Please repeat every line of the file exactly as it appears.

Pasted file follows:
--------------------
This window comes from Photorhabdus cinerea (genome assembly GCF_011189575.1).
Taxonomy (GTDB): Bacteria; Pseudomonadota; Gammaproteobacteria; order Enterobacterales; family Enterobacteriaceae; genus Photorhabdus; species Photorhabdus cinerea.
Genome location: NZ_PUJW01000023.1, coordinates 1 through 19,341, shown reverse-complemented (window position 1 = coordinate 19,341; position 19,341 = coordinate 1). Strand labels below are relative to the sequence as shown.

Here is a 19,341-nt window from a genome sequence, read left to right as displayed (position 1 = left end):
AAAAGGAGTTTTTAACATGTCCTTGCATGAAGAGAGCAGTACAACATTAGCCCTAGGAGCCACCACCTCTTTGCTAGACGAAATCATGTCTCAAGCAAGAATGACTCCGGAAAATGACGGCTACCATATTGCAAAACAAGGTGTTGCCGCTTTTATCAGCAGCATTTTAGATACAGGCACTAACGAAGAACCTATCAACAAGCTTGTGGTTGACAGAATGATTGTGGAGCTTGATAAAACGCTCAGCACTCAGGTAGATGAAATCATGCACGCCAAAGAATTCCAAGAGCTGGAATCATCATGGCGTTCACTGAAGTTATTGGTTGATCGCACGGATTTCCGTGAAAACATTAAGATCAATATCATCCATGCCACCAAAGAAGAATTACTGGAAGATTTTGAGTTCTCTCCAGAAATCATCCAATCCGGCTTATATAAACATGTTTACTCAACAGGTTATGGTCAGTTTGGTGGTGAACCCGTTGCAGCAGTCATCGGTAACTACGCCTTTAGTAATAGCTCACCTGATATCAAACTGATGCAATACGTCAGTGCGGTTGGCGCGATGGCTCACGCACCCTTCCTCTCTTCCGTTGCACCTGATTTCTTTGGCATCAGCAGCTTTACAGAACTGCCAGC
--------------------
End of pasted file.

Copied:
This window comes from Photorhabdus cinerea (genome assembly GCF_011189575.1).
Taxonomy (GTDB): Bacteria; Pseudomonadota; Gammaproteobacteria; order Enterobacterales; family Enterobacteriaceae; genus Photorhabdus; species Photorhabdus cinerea.
Genome location: NZ_PUJW01000023.1, coordinates 1 through 19,341, shown reverse-complemented (window position 1 = coordinate 19,341; position 19,341 = coordinate 1). Strand labels below are relative to the sequence as shown.

Here is a 19,341-nt window from a genome sequence, read left to right as displayed (position 1 = left end):
AAAAGGAGTTTTTAACATGTCCTTGCATGAAGAGAGCAGTACAACATTAGCCCTAGGAGCCACCACCTCTTTGCTAGACGAAATCATGTCTCAAGCAAGAATGACTCCGGAAAATGACGGCTACCATATTGCAAAACAAGGTGTTGCCGCTTTTATCAGCAGCATTTTAGATACAGGCACTAACGAAGAACCTATCAACAAGCTTGTGGTTGACAGAATGATTGTGGAGCTTGATAAAACGCTCAGCACTCAGGTAGATGAAATCATGCACGCCAAAGAATTCCAAGAGCTGGAATCATCATGGCGTTCACTGAAGTTATTGGTTGATCGCACGGATTTCCGTGAAAACATTAAGATCAATATCATCCATGCCACCAAAGAAGAATTACTGGAAGATTTTGAGTTCTCTCCAGAAATCATCCAATCCGGCTTATATAAACATGTTTACTCAACAGGTTATGGTCAGTTTGGTGGTGAACCCGTTGCAGCAGTCATCGGTAACTACGCCTTTAGTAATAGCTCACCTGATATCAAACTGATGCAATACGTCAGTGCGGTTGGCGCGATGGCTCACGCACCCTTCCTCTCTTCCGTTGCACCTGATTTCTTTGGCATCAGCAGCTTTACAGAACTGCCAGC